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Phrasebank Manchester Conclusions For Essays

Academic writing is a particular style of writing that you need to use when writing formal essays and other assessments for your course. To produce a good piece of work that attains a good grade, it’s essential that you use an academic writing style. Click here for our quick guide to academic writing. 

As with all writing styles, academic writing has a number of features. These include:

• Avoiding the use of the first person (I)

In academic writing, you should usually avoid using the first person; for example, never make statements such as: Based upon the literature I have read, I think that… Instead, you need to make it clear in your writing that you are being objective; use statements such as: Based upon the literature, it could be argued that…This shows your reader that you are not presenting your own thoughts and views but providing them with an argument that is based upon the research and evidence in the literature you have read. For more examples of academic phrases, have a look at: www.phrasebank.manchester.ac.uk. Important: if you are asked to produce a piece of reflective writing, the rules are different. Find out more about reflective writing.

• Using more formal and considered language

Academic writing is all about accuracy and your choice of words should be made carefully. Always avoid using informal words and colloquial expressions as these don’t look very professional. For example, try not to include contractions (can’t, isn’t) in your writing, simply write these out in full (cannot, is not). If you use any abbreviations, for example: OT, NC, make sure you have explained them in full first as well as showing your reader the abbreviation you will use: Occupational Therapy (OT), National Curriculum (NC).

• Presenting your work with accurate spelling, punctuation and grammar

Make sure you leave some time between finishing your writing and handing it in for proofreading. Help with spelling, grammar and punctuation.

• Using short sentences and clear paragraphs

It is a myth that academic writing has to consist of very long, complicated sentences. If you write in this way, your reader will forget what you said at the beginning of your sentence and will soon become lost. Your job as a writer is to present your information and argument to your reader clearly so they are not left wondering exactly what you mean.

• Simple, clear structure

Having a good structure to your writing is very important because it helps your reader to follow your argument. If you are writing an essay, your overall structure will be an introduction, main body and conclusion. More details on essay planning.

Examples of introductions
Examples of conclusions

• Support your writing with evidence (references) that are presented accurately

Academic writing is all about using the literature you have read to support the argument that you present to your reader. Avoid making any statements without supporting them with a reference; for example, if you make the claim girls are better than boys, you need to show your reader evidence of that claim being true, you will not persuade them simply by saying it. So, remember to include supporting evidence, usually references to published literature. Also, try to think about all sides of an argument – you will find that the authors you read don’t always agree and you need to present your own reader with a complete account of the topic. Therefore, you need to show you have considered the different views that exist.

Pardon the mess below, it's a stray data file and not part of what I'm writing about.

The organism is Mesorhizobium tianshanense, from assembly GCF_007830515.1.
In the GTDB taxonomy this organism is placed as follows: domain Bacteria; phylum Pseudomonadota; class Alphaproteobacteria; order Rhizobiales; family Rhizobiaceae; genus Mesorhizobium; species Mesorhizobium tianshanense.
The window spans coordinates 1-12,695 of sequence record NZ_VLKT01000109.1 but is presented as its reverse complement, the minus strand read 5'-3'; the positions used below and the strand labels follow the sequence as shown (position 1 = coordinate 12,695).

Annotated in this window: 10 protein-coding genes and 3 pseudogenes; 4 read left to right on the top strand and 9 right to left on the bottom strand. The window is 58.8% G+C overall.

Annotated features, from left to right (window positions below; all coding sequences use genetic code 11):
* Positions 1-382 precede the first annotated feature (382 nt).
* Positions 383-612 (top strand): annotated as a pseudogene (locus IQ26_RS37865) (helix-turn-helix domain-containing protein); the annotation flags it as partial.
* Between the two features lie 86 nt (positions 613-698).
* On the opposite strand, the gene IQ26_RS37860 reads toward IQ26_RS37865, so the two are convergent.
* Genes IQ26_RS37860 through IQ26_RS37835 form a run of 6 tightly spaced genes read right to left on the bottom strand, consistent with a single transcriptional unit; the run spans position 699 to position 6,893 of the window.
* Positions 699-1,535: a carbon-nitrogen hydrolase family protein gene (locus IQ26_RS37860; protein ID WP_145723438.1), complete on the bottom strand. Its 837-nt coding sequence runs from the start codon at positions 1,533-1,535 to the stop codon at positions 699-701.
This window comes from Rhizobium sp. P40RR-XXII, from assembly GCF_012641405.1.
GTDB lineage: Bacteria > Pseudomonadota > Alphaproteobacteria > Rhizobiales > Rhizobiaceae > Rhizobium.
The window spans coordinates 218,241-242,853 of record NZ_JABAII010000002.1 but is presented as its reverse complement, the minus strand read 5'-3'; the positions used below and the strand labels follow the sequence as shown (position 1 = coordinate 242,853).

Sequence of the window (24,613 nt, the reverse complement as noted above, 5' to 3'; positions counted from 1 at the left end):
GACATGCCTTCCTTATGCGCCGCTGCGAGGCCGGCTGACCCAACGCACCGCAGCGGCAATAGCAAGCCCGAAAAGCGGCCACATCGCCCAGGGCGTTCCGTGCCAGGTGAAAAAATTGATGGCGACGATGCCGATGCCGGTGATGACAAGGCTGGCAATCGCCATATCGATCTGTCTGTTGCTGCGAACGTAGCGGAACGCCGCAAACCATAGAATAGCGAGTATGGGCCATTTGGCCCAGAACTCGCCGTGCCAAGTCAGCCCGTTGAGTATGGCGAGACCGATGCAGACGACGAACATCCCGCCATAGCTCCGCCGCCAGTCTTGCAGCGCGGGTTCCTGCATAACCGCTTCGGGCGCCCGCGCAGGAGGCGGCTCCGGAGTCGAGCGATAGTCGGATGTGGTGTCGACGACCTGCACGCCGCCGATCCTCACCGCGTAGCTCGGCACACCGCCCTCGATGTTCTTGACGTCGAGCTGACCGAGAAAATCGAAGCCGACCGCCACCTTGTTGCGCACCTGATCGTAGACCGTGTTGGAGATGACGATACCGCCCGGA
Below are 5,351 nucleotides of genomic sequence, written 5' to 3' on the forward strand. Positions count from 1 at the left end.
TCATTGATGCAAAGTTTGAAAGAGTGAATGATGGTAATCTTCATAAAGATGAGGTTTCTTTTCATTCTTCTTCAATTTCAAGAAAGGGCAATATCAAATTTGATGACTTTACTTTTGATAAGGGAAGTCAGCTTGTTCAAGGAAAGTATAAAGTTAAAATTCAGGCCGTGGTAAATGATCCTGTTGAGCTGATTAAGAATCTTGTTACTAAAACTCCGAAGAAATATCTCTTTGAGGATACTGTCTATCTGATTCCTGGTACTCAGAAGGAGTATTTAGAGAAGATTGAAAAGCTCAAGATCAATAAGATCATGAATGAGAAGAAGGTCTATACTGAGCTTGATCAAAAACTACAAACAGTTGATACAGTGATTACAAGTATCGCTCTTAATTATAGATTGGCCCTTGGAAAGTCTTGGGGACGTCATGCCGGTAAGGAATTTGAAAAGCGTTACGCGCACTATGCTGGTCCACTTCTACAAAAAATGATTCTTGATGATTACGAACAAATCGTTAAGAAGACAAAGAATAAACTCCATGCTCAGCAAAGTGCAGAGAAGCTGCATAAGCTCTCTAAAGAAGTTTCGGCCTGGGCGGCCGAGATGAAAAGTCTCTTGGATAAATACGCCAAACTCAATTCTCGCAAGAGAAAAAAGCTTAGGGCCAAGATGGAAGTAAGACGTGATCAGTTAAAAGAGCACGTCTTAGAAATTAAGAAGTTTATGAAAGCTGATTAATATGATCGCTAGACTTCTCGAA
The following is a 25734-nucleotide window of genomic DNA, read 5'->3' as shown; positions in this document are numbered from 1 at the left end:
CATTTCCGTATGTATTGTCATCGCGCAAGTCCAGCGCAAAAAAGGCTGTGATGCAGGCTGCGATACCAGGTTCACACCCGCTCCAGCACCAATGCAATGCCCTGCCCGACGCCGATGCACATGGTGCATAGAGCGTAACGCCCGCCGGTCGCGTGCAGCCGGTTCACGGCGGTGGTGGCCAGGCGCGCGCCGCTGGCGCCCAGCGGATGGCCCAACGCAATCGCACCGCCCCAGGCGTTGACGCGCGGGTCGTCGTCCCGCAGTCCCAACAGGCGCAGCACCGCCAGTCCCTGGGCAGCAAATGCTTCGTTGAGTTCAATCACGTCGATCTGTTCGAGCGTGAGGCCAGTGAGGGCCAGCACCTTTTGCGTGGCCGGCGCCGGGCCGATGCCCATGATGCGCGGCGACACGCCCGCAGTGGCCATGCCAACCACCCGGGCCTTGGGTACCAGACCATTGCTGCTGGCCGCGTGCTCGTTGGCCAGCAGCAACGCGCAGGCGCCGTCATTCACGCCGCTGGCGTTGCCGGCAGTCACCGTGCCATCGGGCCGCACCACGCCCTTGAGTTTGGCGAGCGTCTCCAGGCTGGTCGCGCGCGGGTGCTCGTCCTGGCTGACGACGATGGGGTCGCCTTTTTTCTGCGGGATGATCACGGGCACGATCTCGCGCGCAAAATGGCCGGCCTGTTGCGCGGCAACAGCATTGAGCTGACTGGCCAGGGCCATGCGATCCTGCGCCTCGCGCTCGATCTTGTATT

You may find this referencing resource helpful.

Frequently Asked Questions:

I don't understand my essay title, what can I do?

Can I include long quotations in my essay?

Can I use 'I' in my essays?

Is there anything wrong with quoting an author directly?

I've been told that my essay lacks structure, how can I address this?

I've been told that my essays don't flow, what can I do to change this?

What is critical writing?

What do I need to write in an introduction?

What do I need to write in a conclusion?

The Academic Phrasebank is a general resource for academic writers. It aims to provide you with examples of some of the phraseological ‘nuts and bolts’ of writing organised according to the main sections of a research paper or dissertation (see the top menu ). Other phrases are listed under the more general communicative functions of academic writing (see the menu on the left). The resource should be particularly useful for writers who need to report their research work.The phrases, and the headings under which they are listed, can be used simply to assist you in thinking about the content and organisation of your own writing, or the phrases can be incorporated into your writing where this is appropriate. In most cases, a certain amount of creativity and adaptation will be necessary when a phrase is used.The items in the Academic Phrasebank are mostly content neutral and generic in nature; in using them, therefore, you are not stealing other people’s ideas and this does not constitute plagiarism. For some of the entries, specific content words have been included for illustrative purposes, and these should be substituted when the phrases are used.The resource was designed primarily for academic and scientific writers who are non-native speakers of English. However, native speaker writers may still find much of the material helpful. In fact, recent data suggest that the majority of users are native speakers of English. More about Academic Phrasebank.

This site was created by John Morley. If you could spare just two or three minutes of your time, I would be extremely grateful for any feedback on Academic Phrasebank: Please click here to access a very short questionnaire. Thank you.

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